Building confidence in junior tennis players
The American Development Model (ADM) is helping coaches, players and parents to develop the next wave of junior tennis champions.
The USTA is utilizing the "5 C’s,”as a guide for this development: competence, confidence, character, connection and creativity.
Today’s focus is confidence.
Here are three easy, tangible and practical tips to help build confidence in your young athlete.
1. You don’t just arrive at confidence's door.
Building confidence is a daily commitment. We all want to be confident but are we all willing to work at it? We can work on confidence as players, parents and coaches. The hard part about mental training, and especially confidence, is how do we do that?
2. The best way to work on confidence is by practicing healthy self-talk.
This is a skill that can be practiced with both the player and parent and can be impactful in tennis and, more importantly, in life.
Players can practice self-talk that builds confidence by:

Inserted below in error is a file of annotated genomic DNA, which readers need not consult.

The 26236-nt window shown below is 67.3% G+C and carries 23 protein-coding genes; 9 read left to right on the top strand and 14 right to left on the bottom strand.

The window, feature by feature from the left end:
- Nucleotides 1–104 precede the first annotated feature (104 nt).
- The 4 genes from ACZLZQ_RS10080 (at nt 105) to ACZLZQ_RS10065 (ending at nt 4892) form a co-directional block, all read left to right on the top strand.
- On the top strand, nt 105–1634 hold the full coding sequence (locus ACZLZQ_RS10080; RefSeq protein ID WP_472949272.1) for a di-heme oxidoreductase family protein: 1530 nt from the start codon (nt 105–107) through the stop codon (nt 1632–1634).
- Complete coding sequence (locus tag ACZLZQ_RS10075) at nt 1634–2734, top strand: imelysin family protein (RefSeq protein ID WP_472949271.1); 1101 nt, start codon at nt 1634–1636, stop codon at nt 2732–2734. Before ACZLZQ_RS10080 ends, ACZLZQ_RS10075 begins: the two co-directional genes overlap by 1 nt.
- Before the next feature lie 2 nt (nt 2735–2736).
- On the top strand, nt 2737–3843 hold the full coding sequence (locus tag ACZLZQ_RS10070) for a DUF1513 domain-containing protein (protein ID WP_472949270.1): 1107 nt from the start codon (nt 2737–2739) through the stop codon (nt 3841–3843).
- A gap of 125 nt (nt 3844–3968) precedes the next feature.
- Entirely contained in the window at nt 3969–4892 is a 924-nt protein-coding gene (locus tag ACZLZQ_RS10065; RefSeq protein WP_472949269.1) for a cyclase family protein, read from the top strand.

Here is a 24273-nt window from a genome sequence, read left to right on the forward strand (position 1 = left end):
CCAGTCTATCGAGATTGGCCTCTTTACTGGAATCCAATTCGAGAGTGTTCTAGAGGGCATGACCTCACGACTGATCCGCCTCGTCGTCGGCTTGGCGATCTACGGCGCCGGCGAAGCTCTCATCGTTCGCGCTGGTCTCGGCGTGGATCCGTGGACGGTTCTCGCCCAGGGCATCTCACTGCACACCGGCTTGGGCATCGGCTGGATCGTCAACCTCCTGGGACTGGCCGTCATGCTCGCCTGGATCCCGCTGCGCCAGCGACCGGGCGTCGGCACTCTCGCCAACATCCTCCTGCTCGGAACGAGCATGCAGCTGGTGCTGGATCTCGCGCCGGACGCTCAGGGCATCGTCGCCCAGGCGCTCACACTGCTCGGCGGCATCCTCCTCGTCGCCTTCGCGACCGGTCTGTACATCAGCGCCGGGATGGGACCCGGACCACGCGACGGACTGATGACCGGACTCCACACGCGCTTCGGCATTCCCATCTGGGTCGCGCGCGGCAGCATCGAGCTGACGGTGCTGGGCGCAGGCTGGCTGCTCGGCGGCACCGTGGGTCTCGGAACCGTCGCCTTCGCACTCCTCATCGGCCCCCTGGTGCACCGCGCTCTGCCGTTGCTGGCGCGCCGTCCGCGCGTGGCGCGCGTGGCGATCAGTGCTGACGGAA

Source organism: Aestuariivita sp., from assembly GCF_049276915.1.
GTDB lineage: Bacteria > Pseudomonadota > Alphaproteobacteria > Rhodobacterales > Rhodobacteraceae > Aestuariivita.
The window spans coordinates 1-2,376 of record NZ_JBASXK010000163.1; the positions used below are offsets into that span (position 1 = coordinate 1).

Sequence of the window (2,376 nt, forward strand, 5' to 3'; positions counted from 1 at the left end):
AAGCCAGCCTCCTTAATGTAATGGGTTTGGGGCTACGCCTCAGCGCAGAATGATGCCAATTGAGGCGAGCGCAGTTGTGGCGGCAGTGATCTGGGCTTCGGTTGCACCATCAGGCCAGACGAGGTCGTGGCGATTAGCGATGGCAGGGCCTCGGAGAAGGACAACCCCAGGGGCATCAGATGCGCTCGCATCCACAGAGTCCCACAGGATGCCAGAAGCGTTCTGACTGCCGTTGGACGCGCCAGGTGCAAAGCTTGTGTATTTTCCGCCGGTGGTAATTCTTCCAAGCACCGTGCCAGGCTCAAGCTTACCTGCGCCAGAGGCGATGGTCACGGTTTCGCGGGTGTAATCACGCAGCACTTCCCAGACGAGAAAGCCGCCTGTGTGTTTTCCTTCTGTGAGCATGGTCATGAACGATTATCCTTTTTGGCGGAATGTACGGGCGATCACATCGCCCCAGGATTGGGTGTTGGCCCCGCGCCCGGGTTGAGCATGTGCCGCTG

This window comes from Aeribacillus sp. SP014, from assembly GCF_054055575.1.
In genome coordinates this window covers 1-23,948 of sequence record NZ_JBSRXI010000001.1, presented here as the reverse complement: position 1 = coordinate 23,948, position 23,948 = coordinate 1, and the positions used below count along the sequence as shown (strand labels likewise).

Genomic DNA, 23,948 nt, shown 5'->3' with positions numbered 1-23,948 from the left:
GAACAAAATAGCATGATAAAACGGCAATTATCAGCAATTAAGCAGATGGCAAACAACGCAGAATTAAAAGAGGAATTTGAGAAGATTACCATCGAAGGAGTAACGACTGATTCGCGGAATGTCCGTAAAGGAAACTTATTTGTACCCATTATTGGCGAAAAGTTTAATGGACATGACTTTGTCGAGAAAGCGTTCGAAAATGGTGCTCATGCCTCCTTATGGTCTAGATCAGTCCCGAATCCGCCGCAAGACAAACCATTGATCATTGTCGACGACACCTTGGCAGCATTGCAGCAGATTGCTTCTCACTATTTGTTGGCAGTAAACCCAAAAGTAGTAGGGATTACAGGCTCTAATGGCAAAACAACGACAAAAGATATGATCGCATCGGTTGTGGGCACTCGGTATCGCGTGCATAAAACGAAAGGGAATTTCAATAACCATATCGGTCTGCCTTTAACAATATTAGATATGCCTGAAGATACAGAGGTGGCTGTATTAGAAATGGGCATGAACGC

- Using fair speech. Fair speech is accurate. Not pessimistic, not optimistic, but realistic. For example, don’t allow “I miss every ball.” Change it to “I missed a lot of balls in the last game.”
- Using replacement thinking. Negative thoughts will arise and are natural. Instead of trying to not have those, try to replace a negative with a positive. We call this the '50/50 rule.' On a player’s worst day of thinking, they should have 50% negative and 50% positive thoughts. This is possible if the player commits to replacing any negative thought with a positive one.
- Practicing present moment speech. It is natural to dwell on what happened, good or bad. Counter this tendency by using phrases like “right now,” “right here,” “this point,” “this return," etc.
3. Body language is important.
Body language can be practiced. Most parents know what confident body language looks like. Teach players to “walk the walk” of the top, most confident athletes in the world. In tennis, this usually means shoulders back, racquet in the non-dominant hand, and a somewhat swift pace.
As a parent, these are great things to focus on, practice and evaluate on the long journey of junior tennis. You can have a huge positive impact on building confidence systems!
To learn more about the USTA American Development Model and the "5 C’s,” visit netgeneration.com/adm.
Matt Dektas is the author of “The Perfect Tennis Parent," a guide for competitive tennis parents. He is also the executive director of the Cincinnati Tennis Foundation and has helped to develop over 300 NCAA athletes.
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